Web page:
Thomas Eagleton U.S. Courthouse | St. Louis Public Radio

Thomas Eagleton U.S. Courthouse

Stephanie Snow, a staff attorney with the U.S. Court of Appeals for the Eighth Circuit, standing in front of one of the panels that's part of an exhibit about Alexander Hamilton.
Alex Heuer | St. Louis Public Radio

An exhibit on display now at the Thomas F. Eagleton U.S. Courthouse in downtown St. Louis features the life and work of Alexander Hamilton.

Hamilton was one of the Founding Fathers, the first Secretary of the Treasury and a fervent advocate of a strong national government.

Julie Bierach, St. Louis Public Radio

The U.S. General Services Administration announced Wednesday that they’ve contracted with construction company JE Dunn to act as the general contractor to repair damages to the Thomas F. Eagleton Courthouse.

The damage occurred August 24 when a pipe on the 17th floor burst, sending about 8,000 gallons of water down the south side of the building and damaging several courtrooms. The leak went undiscovered for seven hours.

GSA Regional Administrator Jason Klumb says Congress has already approved the money to fix the damage.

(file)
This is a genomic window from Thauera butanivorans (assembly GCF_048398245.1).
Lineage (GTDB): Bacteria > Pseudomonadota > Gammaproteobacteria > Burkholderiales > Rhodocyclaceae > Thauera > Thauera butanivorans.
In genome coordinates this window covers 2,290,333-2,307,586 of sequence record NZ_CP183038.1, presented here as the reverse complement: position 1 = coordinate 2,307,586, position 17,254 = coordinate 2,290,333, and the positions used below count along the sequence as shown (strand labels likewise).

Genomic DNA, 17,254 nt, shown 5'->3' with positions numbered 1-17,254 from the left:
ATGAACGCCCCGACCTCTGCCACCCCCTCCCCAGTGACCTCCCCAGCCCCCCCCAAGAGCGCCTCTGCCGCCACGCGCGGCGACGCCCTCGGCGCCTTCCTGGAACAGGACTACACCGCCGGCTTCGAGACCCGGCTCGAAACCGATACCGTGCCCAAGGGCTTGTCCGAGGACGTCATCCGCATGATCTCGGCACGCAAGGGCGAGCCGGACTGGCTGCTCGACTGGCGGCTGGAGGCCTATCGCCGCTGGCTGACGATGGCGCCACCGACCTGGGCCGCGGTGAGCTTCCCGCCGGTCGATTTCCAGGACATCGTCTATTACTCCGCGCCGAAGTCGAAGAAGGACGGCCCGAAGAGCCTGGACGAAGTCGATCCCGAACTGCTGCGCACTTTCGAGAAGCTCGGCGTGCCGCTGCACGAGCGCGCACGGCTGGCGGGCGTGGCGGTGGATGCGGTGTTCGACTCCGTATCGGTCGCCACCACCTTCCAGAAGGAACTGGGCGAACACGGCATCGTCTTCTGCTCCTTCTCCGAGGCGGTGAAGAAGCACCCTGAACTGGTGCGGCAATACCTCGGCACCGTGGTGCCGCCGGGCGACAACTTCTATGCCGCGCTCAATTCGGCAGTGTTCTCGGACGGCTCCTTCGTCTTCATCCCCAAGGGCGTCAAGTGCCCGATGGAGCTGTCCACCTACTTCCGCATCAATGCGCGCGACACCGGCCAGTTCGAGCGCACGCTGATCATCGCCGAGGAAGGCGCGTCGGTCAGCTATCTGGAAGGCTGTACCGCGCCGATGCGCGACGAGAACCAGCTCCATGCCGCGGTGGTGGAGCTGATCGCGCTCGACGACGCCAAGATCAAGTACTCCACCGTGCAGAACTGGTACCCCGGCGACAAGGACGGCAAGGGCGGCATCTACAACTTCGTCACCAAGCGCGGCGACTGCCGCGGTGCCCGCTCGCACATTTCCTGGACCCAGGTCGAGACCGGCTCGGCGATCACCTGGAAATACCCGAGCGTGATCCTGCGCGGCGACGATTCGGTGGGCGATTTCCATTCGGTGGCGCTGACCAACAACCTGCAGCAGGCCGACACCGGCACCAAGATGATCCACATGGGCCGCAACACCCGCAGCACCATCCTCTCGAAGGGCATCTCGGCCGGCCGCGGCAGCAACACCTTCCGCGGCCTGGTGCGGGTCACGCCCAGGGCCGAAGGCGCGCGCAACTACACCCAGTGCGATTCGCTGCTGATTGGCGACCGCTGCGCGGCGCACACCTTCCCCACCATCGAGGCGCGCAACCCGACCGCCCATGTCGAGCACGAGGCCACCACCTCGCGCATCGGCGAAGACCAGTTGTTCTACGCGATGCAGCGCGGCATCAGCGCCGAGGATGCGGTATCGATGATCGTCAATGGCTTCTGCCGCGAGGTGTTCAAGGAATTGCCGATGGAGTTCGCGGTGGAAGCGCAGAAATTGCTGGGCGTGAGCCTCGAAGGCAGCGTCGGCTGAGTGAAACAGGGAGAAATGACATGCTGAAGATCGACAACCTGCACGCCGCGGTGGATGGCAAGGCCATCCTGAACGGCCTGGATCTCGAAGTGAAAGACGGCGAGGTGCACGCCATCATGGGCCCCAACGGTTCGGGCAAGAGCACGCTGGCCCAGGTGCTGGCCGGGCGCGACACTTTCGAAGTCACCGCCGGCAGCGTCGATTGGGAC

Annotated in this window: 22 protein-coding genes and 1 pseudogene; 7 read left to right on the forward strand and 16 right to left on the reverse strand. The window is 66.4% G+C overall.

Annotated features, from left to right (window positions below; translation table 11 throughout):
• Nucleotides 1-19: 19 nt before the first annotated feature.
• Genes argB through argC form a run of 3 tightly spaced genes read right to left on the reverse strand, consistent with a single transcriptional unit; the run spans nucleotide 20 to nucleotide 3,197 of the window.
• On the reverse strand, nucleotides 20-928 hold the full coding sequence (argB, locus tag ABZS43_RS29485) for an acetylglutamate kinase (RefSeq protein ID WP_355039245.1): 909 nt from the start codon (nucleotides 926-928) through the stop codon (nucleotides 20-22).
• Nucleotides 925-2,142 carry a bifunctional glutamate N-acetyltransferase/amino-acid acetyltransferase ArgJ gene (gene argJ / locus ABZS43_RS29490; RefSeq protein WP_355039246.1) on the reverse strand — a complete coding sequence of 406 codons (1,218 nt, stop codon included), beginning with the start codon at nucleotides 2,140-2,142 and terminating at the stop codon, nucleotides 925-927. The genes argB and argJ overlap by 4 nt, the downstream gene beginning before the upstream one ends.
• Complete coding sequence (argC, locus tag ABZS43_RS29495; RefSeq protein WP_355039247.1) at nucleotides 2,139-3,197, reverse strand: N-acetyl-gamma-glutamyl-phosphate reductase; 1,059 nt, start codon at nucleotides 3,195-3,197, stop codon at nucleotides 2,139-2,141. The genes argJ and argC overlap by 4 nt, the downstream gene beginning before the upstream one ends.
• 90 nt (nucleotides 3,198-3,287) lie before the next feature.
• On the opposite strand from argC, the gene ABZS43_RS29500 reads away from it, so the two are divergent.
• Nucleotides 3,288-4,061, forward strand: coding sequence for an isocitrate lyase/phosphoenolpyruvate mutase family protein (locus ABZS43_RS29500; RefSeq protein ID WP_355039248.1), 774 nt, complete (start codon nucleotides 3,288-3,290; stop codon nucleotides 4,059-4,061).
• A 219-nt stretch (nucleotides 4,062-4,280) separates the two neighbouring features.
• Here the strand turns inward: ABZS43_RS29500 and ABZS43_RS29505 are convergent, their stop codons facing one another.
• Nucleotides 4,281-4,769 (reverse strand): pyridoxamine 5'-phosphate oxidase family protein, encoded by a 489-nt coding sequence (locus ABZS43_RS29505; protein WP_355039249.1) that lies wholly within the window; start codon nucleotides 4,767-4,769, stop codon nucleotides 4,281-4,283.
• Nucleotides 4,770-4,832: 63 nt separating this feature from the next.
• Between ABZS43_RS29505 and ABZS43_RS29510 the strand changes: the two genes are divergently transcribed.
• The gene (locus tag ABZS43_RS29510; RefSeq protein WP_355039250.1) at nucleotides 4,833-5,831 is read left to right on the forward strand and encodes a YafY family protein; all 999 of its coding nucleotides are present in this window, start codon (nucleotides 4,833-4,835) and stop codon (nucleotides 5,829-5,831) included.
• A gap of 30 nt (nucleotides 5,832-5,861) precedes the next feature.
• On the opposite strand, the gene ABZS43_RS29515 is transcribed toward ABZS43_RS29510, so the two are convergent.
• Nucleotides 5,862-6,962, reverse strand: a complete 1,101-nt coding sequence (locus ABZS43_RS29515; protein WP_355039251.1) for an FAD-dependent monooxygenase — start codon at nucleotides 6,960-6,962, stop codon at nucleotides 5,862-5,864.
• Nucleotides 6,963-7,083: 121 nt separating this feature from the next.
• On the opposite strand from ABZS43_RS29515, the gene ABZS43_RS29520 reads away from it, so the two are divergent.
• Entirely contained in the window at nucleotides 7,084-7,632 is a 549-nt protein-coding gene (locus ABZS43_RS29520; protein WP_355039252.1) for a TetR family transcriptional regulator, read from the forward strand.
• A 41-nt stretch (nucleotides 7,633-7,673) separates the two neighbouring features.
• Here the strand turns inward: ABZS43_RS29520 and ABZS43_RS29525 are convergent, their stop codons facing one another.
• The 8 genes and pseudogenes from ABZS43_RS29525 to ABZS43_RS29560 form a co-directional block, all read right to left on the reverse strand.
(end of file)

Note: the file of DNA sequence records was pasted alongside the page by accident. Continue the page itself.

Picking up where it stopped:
(Rachel Lippmann/St. Louis Public Radio)

Game 6 of the World Series at Busch Stadium tonight

Jaime Garcia takes the mound tonight for the Cardinals in Game 6 of the World Series at Busch Stadium, and the Texas Rangers will counter with Colby Lewis. The two pitchers faced each other in Game 2, with the Rangers ultimately getting the victory.

The Rangers have a 3-2 lead in the series. If the Rangers win tonight's game it will be their first World Series title.

(via Flickr/pasa47)

A contractor fired at the federal courthouse in St. Louis a decade ago is blamed for installing a misaligned pipe that broke and flooded many floors.

But the St. Louis Post-Dispatch reports that a General Services Administration official says there is no way to seek reimbursement from the contractor, Morse Diesel.

The pipe break in August spewed up to 8,000 gallons of water at the Thomas F. Eagleton U.S. Courthouse. Damage could reach millions of dollars.

(via Flickr/pasa47)

Damage could reach millions of dollars after a broken pipe flooded courtrooms and offices and damaged computers and other high-tech equipment at the Thomas Eagleton U.S. Courthouse in St. Louis.

Jim Woodward, clerk of the U.S. District Court, said a maintenance worker arrived about 5:30 a.m. Wednesday to find flooding on several floors of the courthouse parking garage. He tracked the water to a leak in a holding cell on the 17th floor of the 29-story, 11-year-old building.